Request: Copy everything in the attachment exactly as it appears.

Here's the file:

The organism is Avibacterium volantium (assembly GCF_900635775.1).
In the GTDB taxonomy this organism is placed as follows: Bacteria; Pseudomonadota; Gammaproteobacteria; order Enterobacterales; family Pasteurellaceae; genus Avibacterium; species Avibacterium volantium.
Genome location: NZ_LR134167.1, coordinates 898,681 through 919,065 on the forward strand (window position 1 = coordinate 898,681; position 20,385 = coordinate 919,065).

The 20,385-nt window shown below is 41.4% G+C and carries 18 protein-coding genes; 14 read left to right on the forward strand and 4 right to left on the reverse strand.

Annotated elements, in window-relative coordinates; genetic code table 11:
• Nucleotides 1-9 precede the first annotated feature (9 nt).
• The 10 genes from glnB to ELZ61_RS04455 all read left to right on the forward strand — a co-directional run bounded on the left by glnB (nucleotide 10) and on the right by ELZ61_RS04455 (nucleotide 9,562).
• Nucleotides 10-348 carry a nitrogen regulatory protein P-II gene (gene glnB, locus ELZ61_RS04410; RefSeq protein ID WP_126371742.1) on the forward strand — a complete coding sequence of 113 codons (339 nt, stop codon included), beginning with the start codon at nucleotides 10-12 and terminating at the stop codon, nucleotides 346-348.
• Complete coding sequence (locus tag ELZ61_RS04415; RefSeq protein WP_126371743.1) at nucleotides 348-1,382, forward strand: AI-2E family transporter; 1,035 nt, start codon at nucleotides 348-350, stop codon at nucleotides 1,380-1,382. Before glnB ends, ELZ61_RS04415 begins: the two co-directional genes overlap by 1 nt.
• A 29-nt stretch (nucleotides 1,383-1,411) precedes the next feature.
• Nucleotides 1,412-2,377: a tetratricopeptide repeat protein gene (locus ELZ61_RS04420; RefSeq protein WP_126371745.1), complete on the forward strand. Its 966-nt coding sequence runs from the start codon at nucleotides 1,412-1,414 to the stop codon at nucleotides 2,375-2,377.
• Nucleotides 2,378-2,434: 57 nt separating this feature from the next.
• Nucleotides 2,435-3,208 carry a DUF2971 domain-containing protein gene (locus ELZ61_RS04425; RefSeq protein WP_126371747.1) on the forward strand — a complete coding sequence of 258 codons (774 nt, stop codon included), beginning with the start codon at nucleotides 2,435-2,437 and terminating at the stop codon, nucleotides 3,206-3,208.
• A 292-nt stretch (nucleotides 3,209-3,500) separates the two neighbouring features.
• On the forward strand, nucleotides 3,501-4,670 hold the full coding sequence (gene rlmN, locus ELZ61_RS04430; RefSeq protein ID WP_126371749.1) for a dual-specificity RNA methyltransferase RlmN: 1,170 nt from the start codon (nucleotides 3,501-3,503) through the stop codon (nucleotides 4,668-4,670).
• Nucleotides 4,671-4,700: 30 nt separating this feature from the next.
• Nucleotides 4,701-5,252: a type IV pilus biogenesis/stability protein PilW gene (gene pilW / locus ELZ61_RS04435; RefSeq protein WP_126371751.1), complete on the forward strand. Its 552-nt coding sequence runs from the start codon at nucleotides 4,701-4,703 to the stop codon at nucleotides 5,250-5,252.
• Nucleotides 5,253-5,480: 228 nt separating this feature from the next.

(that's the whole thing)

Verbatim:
The organism is Avibacterium volantium (assembly GCF_900635775.1).
In the GTDB taxonomy this organism is placed as follows: Bacteria; Pseudomonadota; Gammaproteobacteria; order Enterobacterales; family Pasteurellaceae; genus Avibacterium; species Avibacterium volantium.
Genome location: NZ_LR134167.1, coordinates 898,681 through 919,065 on the forward strand (window position 1 = coordinate 898,681; position 20,385 = coordinate 919,065).

The 20,385-nt window shown below is 41.4% G+C and carries 18 protein-coding genes; 14 read left to right on the forward strand and 4 right to left on the reverse strand.

Annotated elements, in window-relative coordinates; genetic code table 11:
• Nucleotides 1-9 precede the first annotated feature (9 nt).
• The 10 genes from glnB to ELZ61_RS04455 all read left to right on the forward strand — a co-directional run bounded on the left by glnB (nucleotide 10) and on the right by ELZ61_RS04455 (nucleotide 9,562).
• Nucleotides 10-348 carry a nitrogen regulatory protein P-II gene (gene glnB, locus ELZ61_RS04410; RefSeq protein ID WP_126371742.1) on the forward strand — a complete coding sequence of 113 codons (339 nt, stop codon included), beginning with the start codon at nucleotides 10-12 and terminating at the stop codon, nucleotides 346-348.
• Complete coding sequence (locus tag ELZ61_RS04415; RefSeq protein WP_126371743.1) at nucleotides 348-1,382, forward strand: AI-2E family transporter; 1,035 nt, start codon at nucleotides 348-350, stop codon at nucleotides 1,380-1,382. Before glnB ends, ELZ61_RS04415 begins: the two co-directional genes overlap by 1 nt.
• A 29-nt stretch (nucleotides 1,383-1,411) precedes the next feature.
• Nucleotides 1,412-2,377: a tetratricopeptide repeat protein gene (locus ELZ61_RS04420; RefSeq protein WP_126371745.1), complete on the forward strand. Its 966-nt coding sequence runs from the start codon at nucleotides 1,412-1,414 to the stop codon at nucleotides 2,375-2,377.
• Nucleotides 2,378-2,434: 57 nt separating this feature from the next.
• Nucleotides 2,435-3,208 carry a DUF2971 domain-containing protein gene (locus ELZ61_RS04425; RefSeq protein WP_126371747.1) on the forward strand — a complete coding sequence of 258 codons (774 nt, stop codon included), beginning with the start codon at nucleotides 2,435-2,437 and terminating at the stop codon, nucleotides 3,206-3,208.
• A 292-nt stretch (nucleotides 3,209-3,500) separates the two neighbouring features.
• On the forward strand, nucleotides 3,501-4,670 hold the full coding sequence (gene rlmN, locus ELZ61_RS04430; RefSeq protein ID WP_126371749.1) for a dual-specificity RNA methyltransferase RlmN: 1,170 nt from the start codon (nucleotides 3,501-3,503) through the stop codon (nucleotides 4,668-4,670).
• Nucleotides 4,671-4,700: 30 nt separating this feature from the next.
• Nucleotides 4,701-5,252: a type IV pilus biogenesis/stability protein PilW gene (gene pilW / locus ELZ61_RS04435; RefSeq protein WP_126371751.1), complete on the forward strand. Its 552-nt coding sequence runs from the start codon at nucleotides 4,701-4,703 to the stop codon at nucleotides 5,250-5,252.
• Nucleotides 5,253-5,480: 228 nt separating this feature from the next.